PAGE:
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Robert Redford

Robert Redford

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Controversial Classics 2: The Power Of... You'll wonder who's watching who in "Controversial Classics, Vol. 2: The Power... more info $59.98was $59.98 Buy Now

The Great Waldo Pepper DVD "The Great Waldo Pepper" (1975) stars Robert Redford as Waldo Pepper, an... more info $14.98was $14.98 Buy Now

Legal Eagles DVD In this 1986 comedy drama, a rising assistant district attorney falls for both... more info $14.98was $14.98 Buy Now

All Quiet On The Western Front (1930)... Relive the drama, conflict and power of one of the most influential anti-war... more info $14.98was $14.98 Buy Now

Incident At Oglala DVD Robert Redford produced and narrated this riveting documentary about the 1975... more info $9.98was $9.98 Buy Now

The Hot Rock DVD This marvelous comedic heist film is a wildly entertaining jaunt. Based on a... more info $14.98was $14.98 Buy Now

Also Known As: Charles Robert Redford Jr. Died:
Born: August 18, 1936 Cause of Death:
Birth Place: Santa Monica, California, USA Profession: actor, director, producer

Biography CLOSE THE FULL BIOGRAPHY

Robert Redford's all-American blond good looks and subtle, sardonic sense of humor made him one of the most popular leading men of the late 1960s into the 1970s in features like "Butch Cassidy and the Sundance Kid" (1969), "The Sting" (1973) and "All the President's Men" (1976). Along with his peers Warren Beatty and Paul Newman, he was one of the rare movie icons who could balance being both a respected actor as well as undeniable sex symbol - seen most effectively with his heartfelt turn in "The Way We Were" (1973) - a timeless romance which caused many a female heart to flutter through the years. Growing into his age gracefully, he branched out, wisely parlaying his acting fame into an Oscar-winning career as a director, and becoming a patron saint of sorts to independent filmmakers by establishing the Sundance Film Festival and Sundance Institute, as well as numerous critically acclaimed projects that supported original moviemaking outside the Hollywood system.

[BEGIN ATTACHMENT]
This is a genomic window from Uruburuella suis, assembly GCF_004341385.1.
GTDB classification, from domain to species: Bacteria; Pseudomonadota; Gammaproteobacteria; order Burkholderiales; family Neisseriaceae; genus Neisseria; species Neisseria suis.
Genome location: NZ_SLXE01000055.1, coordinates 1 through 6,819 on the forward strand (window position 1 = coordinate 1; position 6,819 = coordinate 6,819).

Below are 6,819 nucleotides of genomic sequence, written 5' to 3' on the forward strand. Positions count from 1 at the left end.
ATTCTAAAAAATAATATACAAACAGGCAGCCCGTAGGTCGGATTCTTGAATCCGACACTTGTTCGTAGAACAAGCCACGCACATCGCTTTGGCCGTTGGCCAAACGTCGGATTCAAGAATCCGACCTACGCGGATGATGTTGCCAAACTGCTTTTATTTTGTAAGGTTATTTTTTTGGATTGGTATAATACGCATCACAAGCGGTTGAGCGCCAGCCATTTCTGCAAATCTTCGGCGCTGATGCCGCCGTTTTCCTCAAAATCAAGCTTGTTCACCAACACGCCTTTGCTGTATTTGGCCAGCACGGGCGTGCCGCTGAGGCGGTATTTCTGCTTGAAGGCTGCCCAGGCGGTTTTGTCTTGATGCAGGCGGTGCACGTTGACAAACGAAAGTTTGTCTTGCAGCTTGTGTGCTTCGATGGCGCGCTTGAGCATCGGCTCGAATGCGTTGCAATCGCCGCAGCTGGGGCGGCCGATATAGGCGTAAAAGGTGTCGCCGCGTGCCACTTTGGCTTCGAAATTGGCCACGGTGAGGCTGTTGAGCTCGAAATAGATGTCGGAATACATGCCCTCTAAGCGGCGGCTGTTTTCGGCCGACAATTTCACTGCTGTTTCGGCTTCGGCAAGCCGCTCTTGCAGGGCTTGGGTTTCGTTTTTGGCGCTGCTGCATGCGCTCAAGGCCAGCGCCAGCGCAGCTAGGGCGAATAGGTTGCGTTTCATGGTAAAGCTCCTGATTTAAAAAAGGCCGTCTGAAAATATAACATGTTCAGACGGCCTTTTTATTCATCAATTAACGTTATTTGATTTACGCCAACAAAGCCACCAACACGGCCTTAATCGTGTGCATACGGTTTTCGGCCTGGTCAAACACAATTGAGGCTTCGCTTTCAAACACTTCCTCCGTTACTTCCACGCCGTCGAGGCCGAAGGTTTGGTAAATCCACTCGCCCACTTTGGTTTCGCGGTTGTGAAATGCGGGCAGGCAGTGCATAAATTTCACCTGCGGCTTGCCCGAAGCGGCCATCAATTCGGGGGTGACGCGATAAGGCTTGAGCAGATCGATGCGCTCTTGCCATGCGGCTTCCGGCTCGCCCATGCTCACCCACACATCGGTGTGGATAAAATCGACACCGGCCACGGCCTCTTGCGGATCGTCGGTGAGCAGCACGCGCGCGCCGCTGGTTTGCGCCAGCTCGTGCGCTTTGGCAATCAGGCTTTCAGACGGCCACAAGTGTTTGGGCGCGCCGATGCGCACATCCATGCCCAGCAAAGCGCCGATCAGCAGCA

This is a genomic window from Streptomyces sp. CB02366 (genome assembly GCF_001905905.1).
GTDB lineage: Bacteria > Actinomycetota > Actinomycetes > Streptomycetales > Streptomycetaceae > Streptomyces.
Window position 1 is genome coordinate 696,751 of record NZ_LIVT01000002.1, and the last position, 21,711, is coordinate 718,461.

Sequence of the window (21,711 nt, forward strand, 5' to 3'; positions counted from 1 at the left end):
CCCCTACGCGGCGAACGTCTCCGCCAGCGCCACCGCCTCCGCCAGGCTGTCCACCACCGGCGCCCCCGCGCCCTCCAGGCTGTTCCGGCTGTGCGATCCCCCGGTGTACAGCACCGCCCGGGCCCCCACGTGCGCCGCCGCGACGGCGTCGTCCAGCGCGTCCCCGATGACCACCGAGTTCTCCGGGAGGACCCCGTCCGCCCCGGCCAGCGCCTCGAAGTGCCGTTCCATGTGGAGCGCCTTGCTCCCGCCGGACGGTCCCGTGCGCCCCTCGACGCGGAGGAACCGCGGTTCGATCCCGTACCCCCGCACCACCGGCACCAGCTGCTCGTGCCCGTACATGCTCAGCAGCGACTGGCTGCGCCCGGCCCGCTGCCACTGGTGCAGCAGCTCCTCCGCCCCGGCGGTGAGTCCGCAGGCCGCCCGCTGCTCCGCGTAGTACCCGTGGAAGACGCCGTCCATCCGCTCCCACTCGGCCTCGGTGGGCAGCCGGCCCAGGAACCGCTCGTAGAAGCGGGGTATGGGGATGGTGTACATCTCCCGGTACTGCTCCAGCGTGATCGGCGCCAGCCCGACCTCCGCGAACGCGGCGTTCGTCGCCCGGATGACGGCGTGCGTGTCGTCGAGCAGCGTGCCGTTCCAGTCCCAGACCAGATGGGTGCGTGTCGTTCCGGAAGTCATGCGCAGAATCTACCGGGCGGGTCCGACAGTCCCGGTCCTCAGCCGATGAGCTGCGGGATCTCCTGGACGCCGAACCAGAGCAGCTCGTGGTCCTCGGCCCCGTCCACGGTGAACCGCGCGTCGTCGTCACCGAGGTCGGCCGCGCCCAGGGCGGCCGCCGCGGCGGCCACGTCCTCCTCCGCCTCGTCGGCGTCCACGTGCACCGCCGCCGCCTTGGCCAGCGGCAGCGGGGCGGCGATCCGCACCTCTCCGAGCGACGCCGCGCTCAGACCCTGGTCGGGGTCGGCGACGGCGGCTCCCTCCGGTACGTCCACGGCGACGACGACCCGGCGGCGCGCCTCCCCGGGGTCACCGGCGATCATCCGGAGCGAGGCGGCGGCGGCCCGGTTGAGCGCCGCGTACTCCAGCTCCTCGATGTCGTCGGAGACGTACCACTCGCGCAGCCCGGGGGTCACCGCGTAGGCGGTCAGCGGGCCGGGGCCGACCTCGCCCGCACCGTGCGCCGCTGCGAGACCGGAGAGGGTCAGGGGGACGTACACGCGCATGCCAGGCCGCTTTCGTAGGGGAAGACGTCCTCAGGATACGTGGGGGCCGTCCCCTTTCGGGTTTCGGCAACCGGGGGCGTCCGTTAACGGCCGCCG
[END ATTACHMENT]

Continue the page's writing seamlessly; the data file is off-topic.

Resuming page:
Robert Redford's all-American blond good looks and subtle, sardonic sense of humor made him one of the most popular leading men of the late 1960s into the 1970s in features like "Butch Cassidy and the Sundance Kid" (1969), "The Sting" (1973) and "All the President's Men" (1976). Along with his peers Warren Beatty and Paul Newman, he was one of the rare movie icons who could balance being both a respected actor as well as undeniable sex symbol - seen most effectively with his heartfelt turn in "The Way We Were" (1973) - a timeless romance which caused many a female heart to flutter through the years. Growing into his age gracefully, he branched out, wisely parlaying his acting fame into an Oscar-winning career as a director, and becoming a patron saint of sorts to independent filmmakers by establishing the Sundance Film Festival and Sundance Institute, as well as numerous critically acclaimed projects that supported original moviemaking outside the Hollywood system.

Filmographyclose complete filmography

DIRECTOR:

2.
3.
4.
5.
  Horse Whisperer, The (1998) Director
6.
  Quiz Show (1994) Director
7.
  A River Runs Through It (1992) Director
8.
9.
  Ordinary People (1980) Director

CAST: (feature film)

1.
 Truth (2016)
2.
4.
 Casting By (2013)
5.
 All is Lost (2013)
6.
7.
8.
 Buck (2011)
9.
 Unforeseen, The (2007)
10.
 Lions for Lambs (2007)
VIEW THE FULL FILMOGRAPHY

Milestones close milestones

1957:
After leaving college, worked as a carpenter, shop assistant, and oil field worker
1957:
Traveled to Europe and lived in Paris and Florence
1958:
TV debut, "Perry Mason" (CBS)
1959:
Made Broadway debut with minor role in comedy "Tall Story"
1960:
Landed breakthrough TV role playing a Nazi soldier opposite Charles Laughton in "In the Presence of Mine Enemies," the final installment of "Playhouse 90" (CBS)
1961:
First major role on Broadway, "Sunday in New York"
1961:
Bought Utah ranch THAT eventually became home of Sundance Film Festival
1962:
Made film acting debut in "War Hunt"; Sydney Pollack co-starred
1963:
Received Emmy nomination for supporting role in "The Voice of Charlie Pont"; aired on "Alcoa Premiere" (ABC)
1965:
First film with Natalie Wood, "Inside Daisy Clover"; portrayed a bisexual movie star
1966:
Initial screen teaming with Jane Fonda, "The Chase"
1966:
Reteamed with Natalie Wood in "This Property Is Condemned," directed by Sydney Pollack